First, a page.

Taking a terrifying experience and turning it into art, Alysia Kraft explores the ever-changing tides of life on the new track “Little River.” This powerful indie-rock track gives voice to the struggle everyone can relate to: the art of letting go. She explains how the song was inspired by a near-death experience in which she nearly drowned in the river by her parent’s ranch two years ago.
“I got trapped beneath a debris pile for what felt like forever and then pushed beneath it by the current right as I was about to lose consciousness,” she explains. After working through some of her PTSD, her therapist told her, “you can choose what you want to leave in that river now…That was the catalyst to start leaving behind what no longer served me and to let myself be fluid and changing and changed by experiences instead of holding so tightly to what is known and what has been.” In this way, “Little River” is an evocative story grounded in the past but looking toward the future.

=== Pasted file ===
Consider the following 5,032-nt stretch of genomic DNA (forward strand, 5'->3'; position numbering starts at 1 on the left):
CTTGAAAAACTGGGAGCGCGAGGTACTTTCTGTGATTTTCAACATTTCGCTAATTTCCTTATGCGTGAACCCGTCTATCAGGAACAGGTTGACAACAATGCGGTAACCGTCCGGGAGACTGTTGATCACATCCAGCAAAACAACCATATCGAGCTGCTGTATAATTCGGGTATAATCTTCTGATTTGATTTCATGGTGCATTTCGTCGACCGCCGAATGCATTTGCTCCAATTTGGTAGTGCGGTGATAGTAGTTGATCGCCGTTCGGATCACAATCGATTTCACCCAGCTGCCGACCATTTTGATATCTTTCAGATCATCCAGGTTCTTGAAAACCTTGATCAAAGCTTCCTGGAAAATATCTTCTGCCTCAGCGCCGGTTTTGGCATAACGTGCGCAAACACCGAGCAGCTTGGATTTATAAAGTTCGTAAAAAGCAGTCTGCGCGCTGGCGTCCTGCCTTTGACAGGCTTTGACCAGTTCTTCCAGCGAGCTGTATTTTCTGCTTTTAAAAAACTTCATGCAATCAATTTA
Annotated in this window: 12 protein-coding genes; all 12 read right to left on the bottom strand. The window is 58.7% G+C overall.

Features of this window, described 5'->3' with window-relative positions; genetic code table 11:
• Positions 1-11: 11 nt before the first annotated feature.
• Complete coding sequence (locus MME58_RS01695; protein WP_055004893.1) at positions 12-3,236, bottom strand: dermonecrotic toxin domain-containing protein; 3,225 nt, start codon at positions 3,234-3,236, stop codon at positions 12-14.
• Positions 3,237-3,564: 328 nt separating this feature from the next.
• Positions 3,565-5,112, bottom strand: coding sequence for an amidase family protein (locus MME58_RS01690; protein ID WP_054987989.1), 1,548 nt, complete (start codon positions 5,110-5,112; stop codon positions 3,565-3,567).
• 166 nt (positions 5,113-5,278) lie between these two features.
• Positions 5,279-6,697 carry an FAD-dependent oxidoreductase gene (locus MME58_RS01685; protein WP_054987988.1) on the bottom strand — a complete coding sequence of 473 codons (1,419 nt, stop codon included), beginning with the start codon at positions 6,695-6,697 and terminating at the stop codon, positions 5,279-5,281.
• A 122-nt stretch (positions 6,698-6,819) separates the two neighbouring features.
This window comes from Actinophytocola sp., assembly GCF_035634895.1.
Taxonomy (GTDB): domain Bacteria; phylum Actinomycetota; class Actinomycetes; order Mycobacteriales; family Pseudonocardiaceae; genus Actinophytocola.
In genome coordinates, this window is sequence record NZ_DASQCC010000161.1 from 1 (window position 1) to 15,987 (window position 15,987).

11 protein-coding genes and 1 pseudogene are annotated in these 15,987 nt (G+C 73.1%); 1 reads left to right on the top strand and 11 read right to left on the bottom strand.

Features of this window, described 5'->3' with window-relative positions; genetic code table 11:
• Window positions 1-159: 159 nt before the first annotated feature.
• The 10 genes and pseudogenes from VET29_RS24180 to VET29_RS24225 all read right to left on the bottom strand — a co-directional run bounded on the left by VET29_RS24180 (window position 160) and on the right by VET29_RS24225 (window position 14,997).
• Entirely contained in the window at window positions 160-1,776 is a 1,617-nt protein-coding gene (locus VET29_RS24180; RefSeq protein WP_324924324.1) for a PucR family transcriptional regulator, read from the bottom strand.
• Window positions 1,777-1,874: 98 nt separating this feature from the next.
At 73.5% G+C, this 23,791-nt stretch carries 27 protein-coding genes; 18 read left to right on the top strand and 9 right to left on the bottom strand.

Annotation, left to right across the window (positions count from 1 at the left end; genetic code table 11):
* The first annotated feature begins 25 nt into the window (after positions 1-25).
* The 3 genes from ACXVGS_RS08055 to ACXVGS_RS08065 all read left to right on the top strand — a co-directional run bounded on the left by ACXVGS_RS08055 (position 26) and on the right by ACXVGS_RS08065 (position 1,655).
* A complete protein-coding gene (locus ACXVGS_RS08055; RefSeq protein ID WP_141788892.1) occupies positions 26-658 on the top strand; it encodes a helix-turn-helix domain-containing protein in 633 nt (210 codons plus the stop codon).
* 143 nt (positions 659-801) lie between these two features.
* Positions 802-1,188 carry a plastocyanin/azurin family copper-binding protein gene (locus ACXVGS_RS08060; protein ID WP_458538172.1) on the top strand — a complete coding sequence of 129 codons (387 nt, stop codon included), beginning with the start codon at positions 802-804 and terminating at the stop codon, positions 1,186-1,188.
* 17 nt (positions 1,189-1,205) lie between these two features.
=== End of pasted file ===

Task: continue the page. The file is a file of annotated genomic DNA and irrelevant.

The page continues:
“You don’t have to be what you’ve been ever again. You don’t have to keep living it over again,” she sings. Kraft produces this encouraging sentiment not only lyrically but sonically as well. The track at first is slow-moving and almost nostalgic-sounding until the inevitable crash of the drums hits the chorus, like a powerful call to action. This is shown visually in her music video, which she shot in collaboration with the 53:14 Music Experiment, an initiative that pairs local musicians with filmmakers to create a music video in 53 hours and 14 minutes.
“The river changes every minute – it’s never the same river – and this song is about the personal liberation that comes with staying inside the stream of life and experiencing change and reinvention and possibility inside yourself while breaking cycles that keep you stuck in one place.”
Having amassed devoted regional followings for projects Whippoorwill and The Patti Fiasco as a celebrated songwriter and incomparably magnetic frontwoman, Kraft has sold out most of Colorado’s big stages and directly supported icons Bon Jovi, Blondie, Nathanial Rateliff and Bonnie Raitt on significantly bigger ones. Embracing the complexities of growing up queer on a cattle ranch in small-town Wyoming and choosing to love within a landscape that didn’t always love back, “First Light” is a triumphant homecoming and a defining solo debut. Smart, retro-influenced indie pop and lush, bioluminescent folk will find crossover appeal with fans of HAIM, Sheryl Crow, Sharon Van Etten, and Waxahatchee.